On August 1, 1952, Nash-Kelvinator took possession of the warehouse pursuant to its lease with taxpayer and thereafter paid rent to him until February 15, 1953. Subsequently, on January 19, 1953, taxpayer informed Prudential that on or about February 15, 1953, he would tender a deed to Prudential. Prudential inspected the premises and on February 16, 1953, taxpayer conveyed the property to Prudential for the sum of $650,000. The selling price of the ground and building was $650,730.06, less settlement expenses of $10,741.40, for a net figure of $639,988.66 paid to taxpayer.*fn2
Taxpayer paid the real estate brokers who first brought the lease possibility to his attention a commission of $21,000. In his 1953 return he deducted $20,650 of this amount as an ordinary expense deduction, but the Commissioner disallowed the deduction and determined that the amount represented an additional cost of the Sharon Hill project. On appeal taxpayer has conceded that the Commissioner is correct as regards this item.
Finally, taxpayer treated the gain from the sale of the property as capital gain. The Commissioner, as previously indicated, took issue with this contention.The Tax Court concluded that "The work performed by [taxpayer] in connection with the development and final disposition of the Sharon Hill project, to-wit, site selection, assistance in design and lease negotiation, financing arrangements, and building construction was in keeping with his regular business operations and the resulting profit in the amount of $193,544.49 was derived from property held by him primarily for sale to customers in the ordinary course of his trade or business." Accordingly, the gain from the transaction was held not to represent proceeds of a capital asset transaction within Section 117(a) (1) (A) of the Internal Revenue Code of 1939.*fn3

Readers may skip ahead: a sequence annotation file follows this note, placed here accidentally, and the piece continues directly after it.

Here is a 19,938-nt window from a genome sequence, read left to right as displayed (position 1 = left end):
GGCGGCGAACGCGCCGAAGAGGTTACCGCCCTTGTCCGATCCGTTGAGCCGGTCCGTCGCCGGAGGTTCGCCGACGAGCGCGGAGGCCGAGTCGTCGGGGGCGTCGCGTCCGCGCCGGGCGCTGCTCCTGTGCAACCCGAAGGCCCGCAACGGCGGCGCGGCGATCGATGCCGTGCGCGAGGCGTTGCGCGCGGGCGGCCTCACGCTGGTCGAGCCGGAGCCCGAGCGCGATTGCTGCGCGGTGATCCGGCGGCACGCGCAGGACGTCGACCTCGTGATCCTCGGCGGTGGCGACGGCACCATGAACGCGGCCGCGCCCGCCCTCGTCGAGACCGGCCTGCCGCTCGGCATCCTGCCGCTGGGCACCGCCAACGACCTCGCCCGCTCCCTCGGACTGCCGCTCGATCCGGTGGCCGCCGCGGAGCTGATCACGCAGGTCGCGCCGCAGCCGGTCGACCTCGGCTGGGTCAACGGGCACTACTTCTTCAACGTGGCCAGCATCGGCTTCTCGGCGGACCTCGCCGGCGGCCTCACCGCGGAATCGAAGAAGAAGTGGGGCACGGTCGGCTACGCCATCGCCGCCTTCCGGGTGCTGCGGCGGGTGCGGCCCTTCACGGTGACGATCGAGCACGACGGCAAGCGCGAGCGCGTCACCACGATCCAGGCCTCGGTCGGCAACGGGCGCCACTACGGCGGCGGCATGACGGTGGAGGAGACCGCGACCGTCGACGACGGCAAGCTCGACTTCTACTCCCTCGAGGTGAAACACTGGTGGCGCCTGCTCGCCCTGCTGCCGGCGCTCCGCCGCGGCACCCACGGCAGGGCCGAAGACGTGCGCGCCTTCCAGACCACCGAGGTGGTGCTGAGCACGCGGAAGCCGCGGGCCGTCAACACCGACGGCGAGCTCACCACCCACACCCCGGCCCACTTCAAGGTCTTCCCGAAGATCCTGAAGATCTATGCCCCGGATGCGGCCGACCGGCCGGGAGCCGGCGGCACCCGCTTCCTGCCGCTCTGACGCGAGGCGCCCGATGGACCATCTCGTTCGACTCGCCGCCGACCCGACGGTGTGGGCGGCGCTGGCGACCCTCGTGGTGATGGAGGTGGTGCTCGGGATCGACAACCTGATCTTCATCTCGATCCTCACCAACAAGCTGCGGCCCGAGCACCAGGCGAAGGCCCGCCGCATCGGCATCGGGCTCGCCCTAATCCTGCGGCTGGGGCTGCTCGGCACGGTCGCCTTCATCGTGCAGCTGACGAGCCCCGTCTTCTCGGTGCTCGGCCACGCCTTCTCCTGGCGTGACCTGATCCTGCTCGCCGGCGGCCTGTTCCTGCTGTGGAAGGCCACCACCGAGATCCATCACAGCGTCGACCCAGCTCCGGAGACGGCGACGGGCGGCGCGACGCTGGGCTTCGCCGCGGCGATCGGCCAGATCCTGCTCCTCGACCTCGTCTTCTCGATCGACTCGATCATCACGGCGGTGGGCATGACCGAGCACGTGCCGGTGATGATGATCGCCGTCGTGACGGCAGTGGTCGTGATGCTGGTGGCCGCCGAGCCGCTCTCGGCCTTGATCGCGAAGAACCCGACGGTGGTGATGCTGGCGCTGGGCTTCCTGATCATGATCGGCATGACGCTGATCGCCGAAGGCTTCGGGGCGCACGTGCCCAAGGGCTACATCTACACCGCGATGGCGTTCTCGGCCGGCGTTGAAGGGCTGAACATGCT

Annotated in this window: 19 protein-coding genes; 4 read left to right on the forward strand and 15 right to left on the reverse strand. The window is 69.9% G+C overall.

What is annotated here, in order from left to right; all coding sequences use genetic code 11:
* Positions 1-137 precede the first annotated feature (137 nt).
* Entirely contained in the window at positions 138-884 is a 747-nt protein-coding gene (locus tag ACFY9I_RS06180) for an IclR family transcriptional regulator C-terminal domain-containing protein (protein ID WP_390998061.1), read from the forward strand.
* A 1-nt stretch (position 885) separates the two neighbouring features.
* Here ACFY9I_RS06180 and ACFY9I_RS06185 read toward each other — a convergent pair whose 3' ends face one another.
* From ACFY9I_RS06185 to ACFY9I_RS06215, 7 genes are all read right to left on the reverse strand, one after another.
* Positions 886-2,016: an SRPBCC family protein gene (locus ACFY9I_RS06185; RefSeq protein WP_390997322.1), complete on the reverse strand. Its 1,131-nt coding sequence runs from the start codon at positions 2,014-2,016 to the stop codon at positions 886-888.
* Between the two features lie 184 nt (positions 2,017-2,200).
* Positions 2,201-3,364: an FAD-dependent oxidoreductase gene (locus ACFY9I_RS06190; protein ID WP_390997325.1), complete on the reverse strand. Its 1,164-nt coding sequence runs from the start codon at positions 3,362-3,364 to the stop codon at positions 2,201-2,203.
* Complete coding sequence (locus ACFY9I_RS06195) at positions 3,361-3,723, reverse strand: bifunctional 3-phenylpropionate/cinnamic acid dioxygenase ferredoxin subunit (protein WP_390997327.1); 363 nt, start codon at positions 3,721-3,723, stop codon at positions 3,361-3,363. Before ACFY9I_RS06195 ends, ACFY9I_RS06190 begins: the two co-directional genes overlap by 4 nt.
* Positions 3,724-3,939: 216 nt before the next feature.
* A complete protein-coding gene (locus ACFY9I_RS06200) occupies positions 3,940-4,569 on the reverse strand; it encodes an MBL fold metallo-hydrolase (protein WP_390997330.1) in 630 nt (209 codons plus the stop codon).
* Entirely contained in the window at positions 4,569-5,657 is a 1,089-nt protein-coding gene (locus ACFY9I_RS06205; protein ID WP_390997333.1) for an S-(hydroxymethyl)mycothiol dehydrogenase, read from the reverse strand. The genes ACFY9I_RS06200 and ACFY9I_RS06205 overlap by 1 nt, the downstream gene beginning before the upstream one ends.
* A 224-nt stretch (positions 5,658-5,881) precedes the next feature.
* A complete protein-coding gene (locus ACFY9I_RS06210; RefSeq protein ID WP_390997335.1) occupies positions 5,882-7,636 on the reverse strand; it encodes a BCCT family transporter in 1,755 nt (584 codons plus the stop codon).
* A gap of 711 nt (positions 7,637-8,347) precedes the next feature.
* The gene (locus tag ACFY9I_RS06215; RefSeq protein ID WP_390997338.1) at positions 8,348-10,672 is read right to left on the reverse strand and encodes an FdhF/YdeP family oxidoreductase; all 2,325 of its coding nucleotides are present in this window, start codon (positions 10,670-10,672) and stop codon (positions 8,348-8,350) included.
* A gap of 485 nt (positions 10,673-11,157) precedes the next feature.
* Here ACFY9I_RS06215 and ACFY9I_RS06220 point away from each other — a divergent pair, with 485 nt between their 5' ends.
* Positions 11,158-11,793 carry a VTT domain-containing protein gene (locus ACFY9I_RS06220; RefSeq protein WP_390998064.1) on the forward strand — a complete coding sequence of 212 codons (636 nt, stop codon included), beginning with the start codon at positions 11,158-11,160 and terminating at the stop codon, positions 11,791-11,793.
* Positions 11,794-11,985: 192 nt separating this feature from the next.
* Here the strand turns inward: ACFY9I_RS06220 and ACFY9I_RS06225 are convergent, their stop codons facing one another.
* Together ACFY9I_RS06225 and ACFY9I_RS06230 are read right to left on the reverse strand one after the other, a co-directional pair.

Taxpayer in his brief makes an elaborate attack on the finding of the Tax Court.However, we need not consider individually each of the five separate arguments, for they are merely varying ways of analyzing the thorny problem posed by the capital gain provisions in light of the specific facts of this appeal.
Initially, we note that the parties appear to disagree as to what the proper scope of our review is in matters of this nature.This is especially significant as regards the Tax Court's finding that the profit "was derived from property held * * * primarily for sale to customers in the ordinary course of his trade or business." As we recently stated in Pennroad Corporation v. Commissioner of Internal Revenue, 3 Cir., 1958, 261 F.2d 325, 328, certiorari denied ...